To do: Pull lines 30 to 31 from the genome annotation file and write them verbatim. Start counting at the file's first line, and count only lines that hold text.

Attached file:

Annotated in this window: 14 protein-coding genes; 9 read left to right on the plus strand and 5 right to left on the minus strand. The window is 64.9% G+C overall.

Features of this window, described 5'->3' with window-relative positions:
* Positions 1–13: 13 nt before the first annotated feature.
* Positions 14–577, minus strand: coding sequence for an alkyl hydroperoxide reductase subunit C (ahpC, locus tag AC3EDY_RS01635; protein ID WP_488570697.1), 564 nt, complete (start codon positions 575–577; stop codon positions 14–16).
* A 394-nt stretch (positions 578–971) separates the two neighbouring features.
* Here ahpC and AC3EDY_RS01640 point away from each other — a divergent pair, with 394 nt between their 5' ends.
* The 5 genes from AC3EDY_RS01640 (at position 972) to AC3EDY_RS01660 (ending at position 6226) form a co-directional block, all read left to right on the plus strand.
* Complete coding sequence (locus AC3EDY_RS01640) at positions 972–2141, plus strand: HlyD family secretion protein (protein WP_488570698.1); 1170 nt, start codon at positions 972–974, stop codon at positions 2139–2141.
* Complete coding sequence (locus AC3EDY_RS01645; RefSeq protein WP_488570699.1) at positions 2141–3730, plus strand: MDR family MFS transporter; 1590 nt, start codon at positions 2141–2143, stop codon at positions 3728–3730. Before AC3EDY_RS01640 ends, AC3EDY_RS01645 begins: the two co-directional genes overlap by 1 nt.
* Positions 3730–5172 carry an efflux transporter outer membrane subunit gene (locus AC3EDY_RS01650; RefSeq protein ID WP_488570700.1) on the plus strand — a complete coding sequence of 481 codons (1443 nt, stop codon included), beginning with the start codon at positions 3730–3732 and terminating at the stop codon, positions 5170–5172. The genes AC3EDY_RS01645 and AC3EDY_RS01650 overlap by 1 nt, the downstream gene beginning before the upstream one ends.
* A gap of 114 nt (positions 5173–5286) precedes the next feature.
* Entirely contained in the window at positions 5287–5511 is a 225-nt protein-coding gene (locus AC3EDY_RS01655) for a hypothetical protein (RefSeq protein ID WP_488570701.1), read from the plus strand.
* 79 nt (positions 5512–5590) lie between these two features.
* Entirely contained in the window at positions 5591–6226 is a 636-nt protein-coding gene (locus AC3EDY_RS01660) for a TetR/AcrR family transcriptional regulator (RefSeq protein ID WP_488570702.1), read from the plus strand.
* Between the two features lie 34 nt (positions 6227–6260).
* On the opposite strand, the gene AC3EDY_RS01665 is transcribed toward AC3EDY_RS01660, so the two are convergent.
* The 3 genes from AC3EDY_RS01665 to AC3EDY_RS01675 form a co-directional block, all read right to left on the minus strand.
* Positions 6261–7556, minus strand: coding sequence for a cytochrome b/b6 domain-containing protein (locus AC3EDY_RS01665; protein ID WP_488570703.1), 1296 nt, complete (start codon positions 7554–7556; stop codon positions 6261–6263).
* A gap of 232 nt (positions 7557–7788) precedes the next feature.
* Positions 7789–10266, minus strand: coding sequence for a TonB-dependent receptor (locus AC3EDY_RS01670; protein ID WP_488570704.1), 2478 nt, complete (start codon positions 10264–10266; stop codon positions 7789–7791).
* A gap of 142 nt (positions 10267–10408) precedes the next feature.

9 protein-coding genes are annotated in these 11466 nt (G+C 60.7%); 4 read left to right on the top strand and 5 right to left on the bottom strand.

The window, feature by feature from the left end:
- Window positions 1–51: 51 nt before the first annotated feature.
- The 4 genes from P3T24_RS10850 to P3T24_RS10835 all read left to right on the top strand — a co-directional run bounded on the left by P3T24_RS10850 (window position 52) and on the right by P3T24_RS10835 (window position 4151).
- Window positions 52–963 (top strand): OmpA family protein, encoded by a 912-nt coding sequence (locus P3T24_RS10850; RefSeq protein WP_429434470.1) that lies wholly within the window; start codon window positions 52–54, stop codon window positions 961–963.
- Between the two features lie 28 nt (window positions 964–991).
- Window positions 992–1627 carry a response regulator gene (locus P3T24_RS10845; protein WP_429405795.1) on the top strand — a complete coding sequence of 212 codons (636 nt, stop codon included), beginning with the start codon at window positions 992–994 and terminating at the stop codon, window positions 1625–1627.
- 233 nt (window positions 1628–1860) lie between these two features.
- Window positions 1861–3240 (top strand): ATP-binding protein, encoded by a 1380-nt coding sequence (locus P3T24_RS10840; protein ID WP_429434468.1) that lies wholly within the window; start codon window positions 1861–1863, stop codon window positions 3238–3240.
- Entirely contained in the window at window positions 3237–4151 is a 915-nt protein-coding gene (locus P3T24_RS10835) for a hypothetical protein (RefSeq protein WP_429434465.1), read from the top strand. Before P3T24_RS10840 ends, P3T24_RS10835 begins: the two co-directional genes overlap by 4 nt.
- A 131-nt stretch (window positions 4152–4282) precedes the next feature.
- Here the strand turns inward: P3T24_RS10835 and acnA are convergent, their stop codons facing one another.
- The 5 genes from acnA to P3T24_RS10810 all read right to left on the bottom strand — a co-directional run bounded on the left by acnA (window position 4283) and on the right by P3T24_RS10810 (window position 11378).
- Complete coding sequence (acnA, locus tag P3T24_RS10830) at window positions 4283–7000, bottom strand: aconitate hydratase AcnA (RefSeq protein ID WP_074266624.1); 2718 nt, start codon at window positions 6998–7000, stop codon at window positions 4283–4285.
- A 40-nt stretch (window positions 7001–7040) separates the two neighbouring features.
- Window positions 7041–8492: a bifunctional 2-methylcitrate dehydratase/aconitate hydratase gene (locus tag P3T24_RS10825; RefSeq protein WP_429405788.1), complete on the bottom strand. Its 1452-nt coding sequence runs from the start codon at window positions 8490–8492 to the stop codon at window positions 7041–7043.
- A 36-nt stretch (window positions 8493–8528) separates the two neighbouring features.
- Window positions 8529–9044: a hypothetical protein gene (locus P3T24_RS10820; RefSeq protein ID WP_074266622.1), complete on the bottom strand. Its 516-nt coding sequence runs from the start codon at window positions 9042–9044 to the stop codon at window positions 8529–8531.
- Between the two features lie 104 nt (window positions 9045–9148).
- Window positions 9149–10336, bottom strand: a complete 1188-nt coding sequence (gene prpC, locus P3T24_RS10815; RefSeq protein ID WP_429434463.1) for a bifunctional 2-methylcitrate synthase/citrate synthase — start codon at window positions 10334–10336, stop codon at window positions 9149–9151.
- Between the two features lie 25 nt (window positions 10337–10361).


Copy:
- Window positions 1861–3240 (top strand): ATP-binding protein, encoded by a 1380-nt coding sequence (locus P3T24_RS10840; protein ID WP_429434468.1) that lies wholly within the window; start codon window positions 1861–1863, stop codon window positions 3238–3240.
- Entirely contained in the window at window positions 3237–4151 is a 915-nt protein-coding gene (locus P3T24_RS10835) for a hypothetical protein (RefSeq protein WP_429434465.1), read from the top strand. Before P3T24_RS10840 ends, P3T24_RS10835 begins: the two co-directional genes overlap by 4 nt.